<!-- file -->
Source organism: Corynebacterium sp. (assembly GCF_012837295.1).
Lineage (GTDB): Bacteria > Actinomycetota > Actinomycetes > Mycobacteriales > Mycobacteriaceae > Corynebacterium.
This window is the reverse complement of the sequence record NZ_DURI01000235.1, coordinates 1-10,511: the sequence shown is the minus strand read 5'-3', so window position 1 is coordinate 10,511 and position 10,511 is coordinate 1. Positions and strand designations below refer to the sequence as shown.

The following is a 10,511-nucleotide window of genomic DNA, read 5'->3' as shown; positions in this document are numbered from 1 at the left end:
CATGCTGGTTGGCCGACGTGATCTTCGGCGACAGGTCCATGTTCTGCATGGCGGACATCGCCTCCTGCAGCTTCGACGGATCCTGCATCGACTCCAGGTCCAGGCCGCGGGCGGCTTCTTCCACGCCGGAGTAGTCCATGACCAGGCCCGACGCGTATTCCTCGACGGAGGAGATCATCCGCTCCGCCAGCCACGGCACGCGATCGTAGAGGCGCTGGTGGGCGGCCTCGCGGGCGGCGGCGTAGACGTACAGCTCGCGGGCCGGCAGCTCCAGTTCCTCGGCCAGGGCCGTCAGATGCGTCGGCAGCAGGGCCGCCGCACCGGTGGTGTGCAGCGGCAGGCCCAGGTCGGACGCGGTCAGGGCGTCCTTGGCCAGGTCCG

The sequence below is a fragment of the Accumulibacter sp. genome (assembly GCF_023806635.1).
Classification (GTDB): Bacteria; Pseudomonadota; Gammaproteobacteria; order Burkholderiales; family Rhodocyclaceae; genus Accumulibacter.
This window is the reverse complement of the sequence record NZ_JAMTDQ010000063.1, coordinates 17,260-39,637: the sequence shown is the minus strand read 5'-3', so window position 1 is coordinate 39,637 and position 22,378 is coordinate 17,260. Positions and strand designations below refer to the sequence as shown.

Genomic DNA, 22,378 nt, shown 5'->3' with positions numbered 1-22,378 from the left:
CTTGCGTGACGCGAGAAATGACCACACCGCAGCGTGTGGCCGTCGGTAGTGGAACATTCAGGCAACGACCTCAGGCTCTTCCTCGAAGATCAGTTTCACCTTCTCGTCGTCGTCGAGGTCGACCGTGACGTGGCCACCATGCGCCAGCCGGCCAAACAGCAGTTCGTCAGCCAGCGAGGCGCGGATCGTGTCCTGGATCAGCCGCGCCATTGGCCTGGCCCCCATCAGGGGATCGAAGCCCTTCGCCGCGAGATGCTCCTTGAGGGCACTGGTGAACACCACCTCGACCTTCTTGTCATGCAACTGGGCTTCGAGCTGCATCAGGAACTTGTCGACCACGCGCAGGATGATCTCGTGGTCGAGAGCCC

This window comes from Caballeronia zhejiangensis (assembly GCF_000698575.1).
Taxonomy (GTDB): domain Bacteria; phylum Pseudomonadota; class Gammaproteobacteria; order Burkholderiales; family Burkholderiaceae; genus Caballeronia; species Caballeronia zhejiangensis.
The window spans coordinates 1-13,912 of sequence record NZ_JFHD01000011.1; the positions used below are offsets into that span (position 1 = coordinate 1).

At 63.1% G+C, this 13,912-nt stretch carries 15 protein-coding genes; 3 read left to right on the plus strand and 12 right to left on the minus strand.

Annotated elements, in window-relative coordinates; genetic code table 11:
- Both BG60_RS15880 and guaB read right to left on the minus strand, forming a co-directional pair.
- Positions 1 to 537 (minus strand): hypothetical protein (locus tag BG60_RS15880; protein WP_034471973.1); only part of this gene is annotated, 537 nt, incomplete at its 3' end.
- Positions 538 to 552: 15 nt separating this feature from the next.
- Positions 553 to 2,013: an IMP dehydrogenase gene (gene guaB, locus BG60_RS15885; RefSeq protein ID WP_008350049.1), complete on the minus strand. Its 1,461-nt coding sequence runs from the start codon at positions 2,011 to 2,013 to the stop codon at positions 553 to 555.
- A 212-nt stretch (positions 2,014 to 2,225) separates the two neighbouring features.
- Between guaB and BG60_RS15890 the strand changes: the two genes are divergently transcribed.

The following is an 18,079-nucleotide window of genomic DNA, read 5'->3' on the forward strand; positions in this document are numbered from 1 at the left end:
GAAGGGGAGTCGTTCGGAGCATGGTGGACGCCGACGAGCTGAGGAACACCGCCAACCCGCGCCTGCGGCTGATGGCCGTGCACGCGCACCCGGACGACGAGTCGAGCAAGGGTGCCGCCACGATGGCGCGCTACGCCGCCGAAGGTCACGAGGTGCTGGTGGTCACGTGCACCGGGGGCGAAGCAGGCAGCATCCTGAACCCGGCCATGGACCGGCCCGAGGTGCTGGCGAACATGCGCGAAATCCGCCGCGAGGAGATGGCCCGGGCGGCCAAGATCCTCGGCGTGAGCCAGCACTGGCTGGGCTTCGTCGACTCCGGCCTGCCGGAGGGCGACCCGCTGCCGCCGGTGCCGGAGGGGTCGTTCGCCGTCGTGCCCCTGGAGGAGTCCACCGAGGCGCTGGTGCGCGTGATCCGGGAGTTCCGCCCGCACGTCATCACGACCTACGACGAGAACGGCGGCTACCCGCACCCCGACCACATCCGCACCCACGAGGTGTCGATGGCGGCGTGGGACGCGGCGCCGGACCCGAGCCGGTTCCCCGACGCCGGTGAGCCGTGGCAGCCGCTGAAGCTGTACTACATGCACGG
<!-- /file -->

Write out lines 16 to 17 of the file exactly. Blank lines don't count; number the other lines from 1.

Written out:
- Both BG60_RS15880 and guaB read right to left on the minus strand, forming a co-directional pair.
- Positions 1 to 537 (minus strand): hypothetical protein (locus tag BG60_RS15880; protein WP_034471973.1); only part of this gene is annotated, 537 nt, incomplete at its 3' end.